An Arizona app store antitrust bill has been officially withdrawn, following lobbying by Apple and Google. The bill would have allowed developers in the state to bypass app store payment systems, and thus avoid the 15% or 30% commission the companies charge.

The bill was narrowly passed in the Arizona House of Representatives, but a planned vote in the state Senate did not take place, and it now appears that the bill is dead …


The bill was effectively the work of the Coalition for App Fairness (CAF), the organization created by Epic Games and Spotify to attempt to allow them to sell in-app purchases without paying Apple’s commission. Lobbying by CAF saw it passed in one of the state’s two chambers.

The Arizona House of Representatives has narrowly advanced a bill that could require Apple to allow alternative payment methods in the App Store. Apple had been lobbying against this bill, but it passed in a 31-29 vote on Wednesday, and it could have major consequences for iOS and the App Store […]

The amendment takes aim at App Stores that exceed 1 million downloads and says that those stores may not require “a developer that is domiciled in this state to use a particular in-application payments system as the exclusive mode of accretive payments from a user.”

The Arizona State Senate was supposed to vote on it last week, but the bill was pulled from the agenda without explanation.

Arizona App Store antitrust bill now dead

Basecamp cofounder David Heinemeier Hansson – who had his own run-in with Apple over the Hey email app – last week implied corruption. However, the bill’s sponsor has today told The Verge that he simply didn’t have the votes.

State Rep. Regina Cobb, the bill’s sponsor and a Republican representing the state’s fifth district, claims Apple and Google “hired almost every lobbyist in town” and named six specific lobbyists who, she says, caused Senate members who’d previously agreed to vote to waver. “We thought we had the votes before we went to the committee yesterday, and then we heard that the votes weren’t there and they weren’t going to take the time to put it up,” Cobb said of the Senate Commerce Committee’s decision to pull the bill.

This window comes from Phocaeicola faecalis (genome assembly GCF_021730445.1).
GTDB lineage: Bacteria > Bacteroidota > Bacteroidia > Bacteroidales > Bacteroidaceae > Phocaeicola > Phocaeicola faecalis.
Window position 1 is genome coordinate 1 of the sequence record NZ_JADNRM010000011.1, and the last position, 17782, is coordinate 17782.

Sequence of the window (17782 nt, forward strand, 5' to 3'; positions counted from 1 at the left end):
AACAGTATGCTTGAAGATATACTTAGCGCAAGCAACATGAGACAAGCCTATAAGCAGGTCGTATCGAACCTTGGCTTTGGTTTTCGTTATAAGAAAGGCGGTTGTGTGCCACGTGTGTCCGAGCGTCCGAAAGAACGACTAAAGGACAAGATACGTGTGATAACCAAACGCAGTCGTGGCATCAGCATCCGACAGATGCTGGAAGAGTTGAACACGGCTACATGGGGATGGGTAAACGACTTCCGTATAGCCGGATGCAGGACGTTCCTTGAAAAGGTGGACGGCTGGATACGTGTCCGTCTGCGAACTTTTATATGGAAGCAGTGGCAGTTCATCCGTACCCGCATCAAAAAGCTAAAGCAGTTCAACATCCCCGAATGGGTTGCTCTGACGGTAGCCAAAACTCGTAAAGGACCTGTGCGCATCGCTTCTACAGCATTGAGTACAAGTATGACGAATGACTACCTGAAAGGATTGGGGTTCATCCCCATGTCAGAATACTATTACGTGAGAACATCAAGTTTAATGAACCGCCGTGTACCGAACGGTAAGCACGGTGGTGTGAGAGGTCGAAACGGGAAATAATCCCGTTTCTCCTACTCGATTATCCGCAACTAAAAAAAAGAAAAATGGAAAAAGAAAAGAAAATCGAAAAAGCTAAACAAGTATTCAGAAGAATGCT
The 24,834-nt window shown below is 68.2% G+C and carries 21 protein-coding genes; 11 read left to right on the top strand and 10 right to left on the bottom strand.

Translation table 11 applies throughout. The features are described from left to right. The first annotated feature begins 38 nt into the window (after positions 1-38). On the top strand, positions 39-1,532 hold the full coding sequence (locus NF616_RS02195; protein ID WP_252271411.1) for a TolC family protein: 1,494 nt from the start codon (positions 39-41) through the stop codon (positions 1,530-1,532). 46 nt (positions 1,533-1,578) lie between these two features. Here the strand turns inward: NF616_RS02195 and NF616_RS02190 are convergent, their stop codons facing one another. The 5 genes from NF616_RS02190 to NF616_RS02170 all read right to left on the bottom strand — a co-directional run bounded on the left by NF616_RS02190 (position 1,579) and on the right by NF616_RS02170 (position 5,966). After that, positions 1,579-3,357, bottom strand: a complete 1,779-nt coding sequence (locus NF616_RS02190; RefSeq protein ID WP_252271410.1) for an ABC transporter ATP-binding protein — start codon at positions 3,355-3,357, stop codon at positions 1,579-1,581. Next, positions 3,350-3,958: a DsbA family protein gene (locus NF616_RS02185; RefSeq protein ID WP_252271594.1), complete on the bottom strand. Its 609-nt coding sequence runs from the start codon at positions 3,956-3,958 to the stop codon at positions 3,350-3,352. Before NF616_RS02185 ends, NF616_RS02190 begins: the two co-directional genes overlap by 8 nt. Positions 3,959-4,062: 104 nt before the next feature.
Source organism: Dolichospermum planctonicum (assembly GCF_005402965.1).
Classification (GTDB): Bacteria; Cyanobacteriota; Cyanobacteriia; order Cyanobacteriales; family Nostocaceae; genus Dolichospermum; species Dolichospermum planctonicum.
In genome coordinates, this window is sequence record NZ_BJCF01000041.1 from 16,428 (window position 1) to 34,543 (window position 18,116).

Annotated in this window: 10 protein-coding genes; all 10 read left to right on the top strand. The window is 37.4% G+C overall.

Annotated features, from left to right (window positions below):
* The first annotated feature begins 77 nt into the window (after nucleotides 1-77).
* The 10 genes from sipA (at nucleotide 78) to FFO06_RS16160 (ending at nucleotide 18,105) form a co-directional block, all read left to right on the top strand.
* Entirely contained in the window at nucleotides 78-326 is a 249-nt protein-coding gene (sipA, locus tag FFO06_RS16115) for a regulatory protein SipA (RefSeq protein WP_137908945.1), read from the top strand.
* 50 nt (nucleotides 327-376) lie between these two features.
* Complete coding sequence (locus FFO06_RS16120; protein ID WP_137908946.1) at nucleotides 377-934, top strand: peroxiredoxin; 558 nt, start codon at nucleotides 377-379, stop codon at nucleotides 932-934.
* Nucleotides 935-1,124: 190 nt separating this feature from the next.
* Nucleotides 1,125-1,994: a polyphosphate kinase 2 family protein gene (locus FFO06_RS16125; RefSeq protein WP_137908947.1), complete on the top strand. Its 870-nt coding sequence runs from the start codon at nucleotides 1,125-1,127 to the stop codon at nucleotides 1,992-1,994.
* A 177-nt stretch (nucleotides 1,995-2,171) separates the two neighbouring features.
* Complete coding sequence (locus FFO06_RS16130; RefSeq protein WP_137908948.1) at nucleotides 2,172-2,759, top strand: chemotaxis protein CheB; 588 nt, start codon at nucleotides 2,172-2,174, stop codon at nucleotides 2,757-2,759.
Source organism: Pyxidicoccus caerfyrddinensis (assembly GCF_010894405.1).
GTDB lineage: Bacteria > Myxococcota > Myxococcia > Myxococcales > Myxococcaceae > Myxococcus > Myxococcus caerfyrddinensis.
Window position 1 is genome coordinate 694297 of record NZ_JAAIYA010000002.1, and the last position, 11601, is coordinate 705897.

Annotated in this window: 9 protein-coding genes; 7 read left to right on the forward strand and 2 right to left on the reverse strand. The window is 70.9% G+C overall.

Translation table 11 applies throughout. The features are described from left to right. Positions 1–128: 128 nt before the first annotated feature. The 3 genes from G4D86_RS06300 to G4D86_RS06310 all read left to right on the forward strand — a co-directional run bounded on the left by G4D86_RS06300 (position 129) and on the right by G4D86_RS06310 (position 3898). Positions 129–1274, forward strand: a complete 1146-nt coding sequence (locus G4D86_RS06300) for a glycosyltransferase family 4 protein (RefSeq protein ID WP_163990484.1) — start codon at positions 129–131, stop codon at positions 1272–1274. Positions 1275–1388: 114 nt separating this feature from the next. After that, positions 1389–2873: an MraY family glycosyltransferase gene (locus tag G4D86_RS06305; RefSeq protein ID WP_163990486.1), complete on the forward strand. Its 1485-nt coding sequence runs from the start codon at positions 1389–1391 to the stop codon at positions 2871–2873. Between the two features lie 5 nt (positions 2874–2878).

That lines up with what Commerce Committee Chair J.D. Mesnard, a Republican who represents Arizona’s District 17, told The American Prospect on Friday of last week: he pulled the bill because he felt it would fail. “I polled the committee members and there just wasn’t enough support for it,” Mesnard said in an interview with the Prospect. “A number of members were conflicted on it, others were just opposed. There was some support for it, but it definitely was coming up short.”

It’s clear that there was intense lobbying by Apple and Google, but then the bill was only put forward after similarly intense lobbying by CAF. Cobb said that the bill won’t be heard again in the current session, which ends next month. In reality, it’s likely gone for good.

Photo: Tuscon Sentinel

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Ben Lovejoy

Ben Lovejoy is a British technology writer and EU Editor for 9to5Mac. He’s known for his op-eds and diary pieces, exploring his experience of Apple products over time, for a more rounded review. He also writes fiction, with two technothriller novels, a couple of SF shorts and a rom-com!

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